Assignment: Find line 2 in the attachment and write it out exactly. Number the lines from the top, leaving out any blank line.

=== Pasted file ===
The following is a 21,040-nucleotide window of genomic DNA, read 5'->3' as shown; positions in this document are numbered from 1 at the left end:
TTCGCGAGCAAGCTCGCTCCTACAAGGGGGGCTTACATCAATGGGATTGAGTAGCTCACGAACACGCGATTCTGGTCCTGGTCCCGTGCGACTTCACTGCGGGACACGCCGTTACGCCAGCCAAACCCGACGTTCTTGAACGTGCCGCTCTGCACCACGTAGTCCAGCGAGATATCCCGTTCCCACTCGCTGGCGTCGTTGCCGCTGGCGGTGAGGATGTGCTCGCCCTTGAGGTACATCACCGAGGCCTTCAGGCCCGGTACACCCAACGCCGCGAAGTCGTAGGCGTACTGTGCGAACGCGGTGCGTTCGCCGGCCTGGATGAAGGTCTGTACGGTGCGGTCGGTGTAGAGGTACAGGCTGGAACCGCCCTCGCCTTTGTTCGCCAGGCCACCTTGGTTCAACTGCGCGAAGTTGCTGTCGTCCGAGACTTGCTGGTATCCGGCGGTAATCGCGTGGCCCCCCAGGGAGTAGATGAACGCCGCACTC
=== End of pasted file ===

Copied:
TTCGCGAGCAAGCTCGCTCCTACAAGGGGGGCTTACATCAATGGGATTGAGTAGCTCACGAACACGCGATTCTGGTCCTGGTCCCGTGCGACTTCACTGCGGGACACGCCGTTACGCCAGCCAAACCCGACGTTCTTGAACGTGCCGCTCTGCACCACGTAGTCCAGCGAGATATCCCGTTCCCACTCGCTGGCGTCGTTGCCGCTGGCGGTGAGGATGTGCTCGCCCTTGAGGTACATCACCGAGGCCTTCAGGCCCGGTACACCCAACGCCGCGAAGTCGTAGGCGTACTGTGCGAACGCGGTGCGTTCGCCGGCCTGGATGAAGGTCTGTACGGTGCGGTCGGTGTAGAGGTACAGGCTGGAACCGCCCTCGCCTTTGTTCGCCAGGCCACCTTGGTTCAACTGCGCGAAGTTGCTGTCGTCCGAGACTTGCTGGTATCCGGCGGTAATCGCGTGGCCCCCCAGGGAGTAGATGAACGCCGCACTC